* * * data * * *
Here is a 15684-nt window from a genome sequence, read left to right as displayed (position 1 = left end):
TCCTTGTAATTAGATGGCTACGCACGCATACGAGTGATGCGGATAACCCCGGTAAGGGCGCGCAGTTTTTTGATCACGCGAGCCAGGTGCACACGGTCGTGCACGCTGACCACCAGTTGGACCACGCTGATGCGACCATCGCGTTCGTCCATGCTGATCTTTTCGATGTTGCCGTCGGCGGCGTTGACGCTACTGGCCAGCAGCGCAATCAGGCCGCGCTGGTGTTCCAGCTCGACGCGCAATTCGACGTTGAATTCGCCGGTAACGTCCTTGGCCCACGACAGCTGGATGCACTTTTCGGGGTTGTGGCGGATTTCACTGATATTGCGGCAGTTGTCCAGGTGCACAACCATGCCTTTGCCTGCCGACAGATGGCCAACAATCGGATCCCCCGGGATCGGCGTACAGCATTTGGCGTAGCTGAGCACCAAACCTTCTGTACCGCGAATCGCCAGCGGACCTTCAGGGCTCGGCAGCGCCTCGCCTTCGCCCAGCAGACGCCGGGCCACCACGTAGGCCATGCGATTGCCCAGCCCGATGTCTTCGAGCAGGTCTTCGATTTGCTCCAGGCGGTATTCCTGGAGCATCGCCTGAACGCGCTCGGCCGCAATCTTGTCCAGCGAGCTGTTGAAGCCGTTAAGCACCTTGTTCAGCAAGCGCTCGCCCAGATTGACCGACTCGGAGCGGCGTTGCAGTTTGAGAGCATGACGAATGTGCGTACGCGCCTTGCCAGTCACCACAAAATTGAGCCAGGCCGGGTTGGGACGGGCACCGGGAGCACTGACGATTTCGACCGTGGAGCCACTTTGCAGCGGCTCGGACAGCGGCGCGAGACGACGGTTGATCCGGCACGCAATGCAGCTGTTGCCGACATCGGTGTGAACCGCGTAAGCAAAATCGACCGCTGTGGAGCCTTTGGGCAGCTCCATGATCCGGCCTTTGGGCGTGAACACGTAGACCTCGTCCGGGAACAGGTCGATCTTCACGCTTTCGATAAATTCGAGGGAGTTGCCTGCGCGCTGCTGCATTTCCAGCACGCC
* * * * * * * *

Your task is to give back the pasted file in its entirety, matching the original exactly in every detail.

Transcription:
Here is a 15684-nt window from a genome sequence, read left to right as displayed (position 1 = left end):
TCCTTGTAATTAGATGGCTACGCACGCATACGAGTGATGCGGATAACCCCGGTAAGGGCGCGCAGTTTTTTGATCACGCGAGCCAGGTGCACACGGTCGTGCACGCTGACCACCAGTTGGACCACGCTGATGCGACCATCGCGTTCGTCCATGCTGATCTTTTCGATGTTGCCGTCGGCGGCGTTGACGCTACTGGCCAGCAGCGCAATCAGGCCGCGCTGGTGTTCCAGCTCGACGCGCAATTCGACGTTGAATTCGCCGGTAACGTCCTTGGCCCACGACAGCTGGATGCACTTTTCGGGGTTGTGGCGGATTTCACTGATATTGCGGCAGTTGTCCAGGTGCACAACCATGCCTTTGCCTGCCGACAGATGGCCAACAATCGGATCCCCCGGGATCGGCGTACAGCATTTGGCGTAGCTGAGCACCAAACCTTCTGTACCGCGAATCGCCAGCGGACCTTCAGGGCTCGGCAGCGCCTCGCCTTCGCCCAGCAGACGCCGGGCCACCACGTAGGCCATGCGATTGCCCAGCCCGATGTCTTCGAGCAGGTCTTCGATTTGCTCCAGGCGGTATTCCTGGAGCATCGCCTGAACGCGCTCGGCCGCAATCTTGTCCAGCGAGCTGTTGAAGCCGTTAAGCACCTTGTTCAGCAAGCGCTCGCCCAGATTGACCGACTCGGAGCGGCGTTGCAGTTTGAGAGCATGACGAATGTGCGTACGCGCCTTGCCAGTCACCACAAAATTGAGCCAGGCCGGGTTGGGACGGGCACCGGGAGCACTGACGATTTCGACCGTGGAGCCACTTTGCAGCGGCTCGGACAGCGGCGCGAGACGACGGTTGATCCGGCACGCAATGCAGCTGTTGCCGACATCGGTGTGAACCGCGTAAGCAAAATCGACCGCTGTGGAGCCTTTGGGCAGCTCCATGATCCGGCCTTTGGGCGTGAACACGTAGACCTCGTCCGGGAACAGGTCGATCTTCACGCTTTCGATAAATTCGAGGGAGTTGCCTGCGCGCTGCTGCATTTCCAGCACGCC